Taylor's Island Wildlife Management Area was a delightful surprise as the bird watching was exceptional in this area. White egrets and osprey abounded throughout this open marshy area.
We rated this trip moderate because a GPS or excellent map skills are essential here. This wide open marshy area is just to the west of Blackwater National Wildlife Management Area. We put in at the small boat ramp on Smithville Road during a flood tide, which had submerged part of the parking area. The flood tide resulted in many of the marshy areas being submerged which made understanding the GPS even more difficult.
From the boat ramp we paddled west on Beaver Dam Creek about .5 mile to Upper Keen Broad where we turned left (south). We followed the most obvious line through Upper Keen Broad, which changes names to Punch Island Creek, until we reached the Chesapeake Bay in about 4 miles. The point where you reach the Bay is directly across from Calvert Cliffs Nuclear Bay plant. There was a small beach where we were able to put ashore for a brief rest.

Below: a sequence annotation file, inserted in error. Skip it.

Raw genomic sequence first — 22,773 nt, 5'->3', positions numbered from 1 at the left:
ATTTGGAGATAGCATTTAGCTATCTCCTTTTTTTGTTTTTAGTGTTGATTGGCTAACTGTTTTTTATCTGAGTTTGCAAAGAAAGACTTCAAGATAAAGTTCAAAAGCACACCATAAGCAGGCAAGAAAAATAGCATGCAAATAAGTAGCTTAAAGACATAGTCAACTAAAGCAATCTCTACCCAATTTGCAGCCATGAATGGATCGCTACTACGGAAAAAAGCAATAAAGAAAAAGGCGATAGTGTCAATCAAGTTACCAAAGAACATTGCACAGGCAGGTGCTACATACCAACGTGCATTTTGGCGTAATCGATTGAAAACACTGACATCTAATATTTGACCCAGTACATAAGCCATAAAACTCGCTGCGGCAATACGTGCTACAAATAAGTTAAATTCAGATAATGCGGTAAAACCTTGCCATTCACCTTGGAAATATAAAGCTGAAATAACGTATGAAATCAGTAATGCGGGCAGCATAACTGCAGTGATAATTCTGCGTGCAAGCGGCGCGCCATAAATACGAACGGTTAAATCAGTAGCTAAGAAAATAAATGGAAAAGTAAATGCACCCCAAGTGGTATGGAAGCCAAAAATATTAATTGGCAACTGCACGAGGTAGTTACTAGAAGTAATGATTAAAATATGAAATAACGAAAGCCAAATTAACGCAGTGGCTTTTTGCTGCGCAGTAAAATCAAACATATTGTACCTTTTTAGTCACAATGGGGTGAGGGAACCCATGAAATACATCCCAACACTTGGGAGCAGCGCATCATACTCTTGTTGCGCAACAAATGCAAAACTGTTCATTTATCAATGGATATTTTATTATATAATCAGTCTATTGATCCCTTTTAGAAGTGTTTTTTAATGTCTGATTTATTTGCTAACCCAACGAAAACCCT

On the return trip we entered several small ponds where birds were even more abundant. We also turned into Dunnock Slough, which eventually becomes Dunnock Creek, and adds an additional two mile loop through the marsh. This area requires a GPS since there are many guts and creeks which lead into dead end ponds throughout this area.
The entire round trip, including the excursion into Dunnock Slough, was approximately 10 miles. We were the only boaters in this area. In early May there was no problem with bugs in this area, although we suspect during the summer that may not be the case.
There are no facilities in the area of the boat ramp, but plenty on Rt. 50 in Cambridge.
From Rt. 50 in Cambridge go south on MD 16. Follow Rt. 16 to Smithville Road (just before the Taylor's Island Bridge), turn left on Smithville Rd. and drive to parking lot/boat ramp just before Beaverdam Creek. This is approximately 20 miles from Cambridge.
"Kayaking Maryland's Eastern Shore" by Savario and Nolan, and "Exploring Flatwater, Eastern MD and Delaware", by Ed White.